Some researchers estimate that as many as 63 percent of homeless public school students in Pennsylvania are “doubled up,” or staying with friends, which helps explain why they’re so hard to identify. While HUD’s definition of homelessness includes those who are temporarily doubled up, PIT misses all those people.
Beyond that, PIT allows a city like Philly to tout having the smallest homelessness population of the country’s 10 largest cities, while glossing over the many housing-insecure people in a city where more than one-quarter of residents live below the poverty line.
There’s certainly value in having the rough snapshot the PIT provides of how many unsheltered people live in a city, as well as bringing awareness to the myriad forms homelessness can take. But the count has outgrown its usefulness as the most public measure for counting the homeless, and for driving the federal funding so crucial to ensuring that people get the services and support they need.
Steve Berg, the Vice President for Programs and Policy at the National Alliance to End Homelessness, goes a step further and says the PIT count can be deceptive. “If you know how many people are homeless tonight, that leads to people thinking, ‘well, we can solve homelessness in our community by housing that many people, and then we won’t have any homeless people,’” he says. “Which, of course, doesn’t take into account [that] tomorrow, a bunch more people are going to become homeless. And the day after that, a bunch of people are going to become homeless.”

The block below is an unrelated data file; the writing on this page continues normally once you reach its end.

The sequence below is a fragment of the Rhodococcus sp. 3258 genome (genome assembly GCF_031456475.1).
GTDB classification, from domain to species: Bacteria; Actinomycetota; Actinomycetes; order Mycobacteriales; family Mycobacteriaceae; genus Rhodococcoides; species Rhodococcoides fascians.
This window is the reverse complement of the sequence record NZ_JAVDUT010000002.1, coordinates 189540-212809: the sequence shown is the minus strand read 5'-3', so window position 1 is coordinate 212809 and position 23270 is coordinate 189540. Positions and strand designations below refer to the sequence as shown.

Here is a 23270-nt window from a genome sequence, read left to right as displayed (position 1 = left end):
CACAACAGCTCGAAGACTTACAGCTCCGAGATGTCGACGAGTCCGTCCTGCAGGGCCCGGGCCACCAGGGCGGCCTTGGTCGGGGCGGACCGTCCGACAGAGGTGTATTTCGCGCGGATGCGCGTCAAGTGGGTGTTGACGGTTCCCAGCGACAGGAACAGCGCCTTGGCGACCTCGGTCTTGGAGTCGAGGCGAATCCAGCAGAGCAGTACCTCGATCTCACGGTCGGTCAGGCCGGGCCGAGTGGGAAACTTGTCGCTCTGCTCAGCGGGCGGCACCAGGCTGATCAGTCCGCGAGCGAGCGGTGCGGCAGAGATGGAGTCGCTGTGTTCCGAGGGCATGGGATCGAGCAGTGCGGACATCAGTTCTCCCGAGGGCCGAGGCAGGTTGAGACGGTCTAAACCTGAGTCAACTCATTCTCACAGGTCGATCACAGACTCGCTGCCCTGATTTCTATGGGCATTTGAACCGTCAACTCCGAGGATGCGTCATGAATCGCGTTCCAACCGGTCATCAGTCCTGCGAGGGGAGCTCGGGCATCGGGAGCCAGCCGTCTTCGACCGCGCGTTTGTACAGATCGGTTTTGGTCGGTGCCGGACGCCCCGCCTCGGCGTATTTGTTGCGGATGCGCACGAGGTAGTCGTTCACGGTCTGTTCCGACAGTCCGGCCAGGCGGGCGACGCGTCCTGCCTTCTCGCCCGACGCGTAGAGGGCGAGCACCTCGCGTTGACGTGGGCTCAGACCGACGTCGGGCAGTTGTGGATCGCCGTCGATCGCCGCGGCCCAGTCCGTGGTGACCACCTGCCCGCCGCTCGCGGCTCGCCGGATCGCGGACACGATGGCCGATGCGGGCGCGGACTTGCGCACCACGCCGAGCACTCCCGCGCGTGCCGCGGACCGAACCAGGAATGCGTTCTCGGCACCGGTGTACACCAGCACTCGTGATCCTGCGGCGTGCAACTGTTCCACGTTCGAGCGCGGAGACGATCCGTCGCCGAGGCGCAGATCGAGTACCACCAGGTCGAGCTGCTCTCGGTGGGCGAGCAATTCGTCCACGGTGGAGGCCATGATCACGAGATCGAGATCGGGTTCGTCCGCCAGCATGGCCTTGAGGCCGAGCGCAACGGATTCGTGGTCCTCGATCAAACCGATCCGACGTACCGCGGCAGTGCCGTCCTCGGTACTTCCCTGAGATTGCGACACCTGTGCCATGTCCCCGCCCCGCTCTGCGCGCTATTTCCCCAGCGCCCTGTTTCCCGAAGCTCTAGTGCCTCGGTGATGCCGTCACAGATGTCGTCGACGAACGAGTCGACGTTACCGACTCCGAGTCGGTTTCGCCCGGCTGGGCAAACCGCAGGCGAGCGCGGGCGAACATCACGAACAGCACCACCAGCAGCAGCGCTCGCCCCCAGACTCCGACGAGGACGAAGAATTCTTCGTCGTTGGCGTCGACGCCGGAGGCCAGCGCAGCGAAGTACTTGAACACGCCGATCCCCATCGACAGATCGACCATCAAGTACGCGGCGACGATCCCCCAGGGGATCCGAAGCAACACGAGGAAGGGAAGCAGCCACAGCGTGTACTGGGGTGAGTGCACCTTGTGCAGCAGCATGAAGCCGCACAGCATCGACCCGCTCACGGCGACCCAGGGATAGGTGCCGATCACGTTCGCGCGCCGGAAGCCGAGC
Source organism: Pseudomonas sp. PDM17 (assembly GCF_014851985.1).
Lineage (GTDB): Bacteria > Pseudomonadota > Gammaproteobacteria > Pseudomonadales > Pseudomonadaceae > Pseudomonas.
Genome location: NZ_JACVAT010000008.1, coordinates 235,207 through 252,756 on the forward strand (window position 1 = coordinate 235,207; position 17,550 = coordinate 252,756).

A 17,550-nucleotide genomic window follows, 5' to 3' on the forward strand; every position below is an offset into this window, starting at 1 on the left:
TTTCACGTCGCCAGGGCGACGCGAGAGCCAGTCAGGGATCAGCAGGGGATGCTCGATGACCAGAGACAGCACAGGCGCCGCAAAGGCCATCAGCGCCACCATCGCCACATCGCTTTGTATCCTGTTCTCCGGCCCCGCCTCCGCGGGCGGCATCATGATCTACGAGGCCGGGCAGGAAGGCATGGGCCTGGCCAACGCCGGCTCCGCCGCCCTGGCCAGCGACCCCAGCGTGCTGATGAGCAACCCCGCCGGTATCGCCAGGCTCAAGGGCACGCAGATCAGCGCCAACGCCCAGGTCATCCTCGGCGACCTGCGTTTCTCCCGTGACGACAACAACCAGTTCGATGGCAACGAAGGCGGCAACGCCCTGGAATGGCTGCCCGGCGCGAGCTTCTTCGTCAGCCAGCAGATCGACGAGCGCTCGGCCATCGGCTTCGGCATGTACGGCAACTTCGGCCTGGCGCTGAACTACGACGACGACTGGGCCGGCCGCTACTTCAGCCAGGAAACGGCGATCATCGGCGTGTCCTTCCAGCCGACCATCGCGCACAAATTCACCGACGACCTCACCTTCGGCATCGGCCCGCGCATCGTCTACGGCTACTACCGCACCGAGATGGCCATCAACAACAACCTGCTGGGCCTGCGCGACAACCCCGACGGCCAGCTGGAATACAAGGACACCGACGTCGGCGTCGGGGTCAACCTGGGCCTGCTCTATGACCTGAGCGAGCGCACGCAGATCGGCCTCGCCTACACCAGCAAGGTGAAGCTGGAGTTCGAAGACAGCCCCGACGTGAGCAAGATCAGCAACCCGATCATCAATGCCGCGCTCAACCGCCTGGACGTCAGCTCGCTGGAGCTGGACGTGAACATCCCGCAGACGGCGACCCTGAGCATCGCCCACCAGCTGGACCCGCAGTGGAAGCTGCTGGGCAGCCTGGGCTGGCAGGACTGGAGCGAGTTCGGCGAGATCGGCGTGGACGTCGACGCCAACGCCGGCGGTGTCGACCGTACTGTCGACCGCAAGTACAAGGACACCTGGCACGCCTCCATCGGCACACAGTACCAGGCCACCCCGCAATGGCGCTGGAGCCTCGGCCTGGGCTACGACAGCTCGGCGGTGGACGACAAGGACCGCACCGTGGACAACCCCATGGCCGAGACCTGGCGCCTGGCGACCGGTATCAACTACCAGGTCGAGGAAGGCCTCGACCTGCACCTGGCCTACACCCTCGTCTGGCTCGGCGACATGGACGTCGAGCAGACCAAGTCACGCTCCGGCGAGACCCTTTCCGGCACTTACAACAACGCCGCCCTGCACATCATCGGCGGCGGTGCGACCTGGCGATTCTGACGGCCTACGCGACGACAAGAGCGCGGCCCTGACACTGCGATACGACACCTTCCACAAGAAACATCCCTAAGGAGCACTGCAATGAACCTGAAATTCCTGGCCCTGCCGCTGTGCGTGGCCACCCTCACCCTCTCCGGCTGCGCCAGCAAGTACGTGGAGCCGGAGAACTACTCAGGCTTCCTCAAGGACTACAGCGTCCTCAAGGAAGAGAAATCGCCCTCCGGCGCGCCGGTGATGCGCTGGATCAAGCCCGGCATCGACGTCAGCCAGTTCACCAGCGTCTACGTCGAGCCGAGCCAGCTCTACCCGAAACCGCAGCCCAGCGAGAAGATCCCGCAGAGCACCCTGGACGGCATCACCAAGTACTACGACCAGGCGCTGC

Berg acknowledges that cities would “go crazy” at the suggestion that they should conduct PIT counts more frequently given the resources they require, but concedes that would be one way to get better data. Like NAEH, the country’s most prominent national homelessness organizations have called out the count’s shortcomings for years. It’s past time for HUD to make improvements — and for cities to step up too.
To start, jurisdictions should supplement their count of the unsheltered homeless with data from other local institutions, like school districts, jails, and hospitals, all of which are critical partners in any robust housing services system. (Some cities, like Houston, have taken it upon themselves to conduct an “expanded” count that includes some of this data.) Pulling this data quarterly would also make the PIT count more reliable, and give cities a better sense of what they’re grappling with.
But to see more meaningful reform, HUD should standardize its methodology, and coordinate the PIT count in partnership with local authorities, rather than relying on cities — which have different mechanisms for conducting the count — to self-report.
When cities and states routinely under-count the homeless, they fail to meet true community need. And as the number of homeless children and youth in the U.S. hits a record high, there’s no better time to rethink how we make sure all of our neighbors, at varying stages of housing instability, are safe.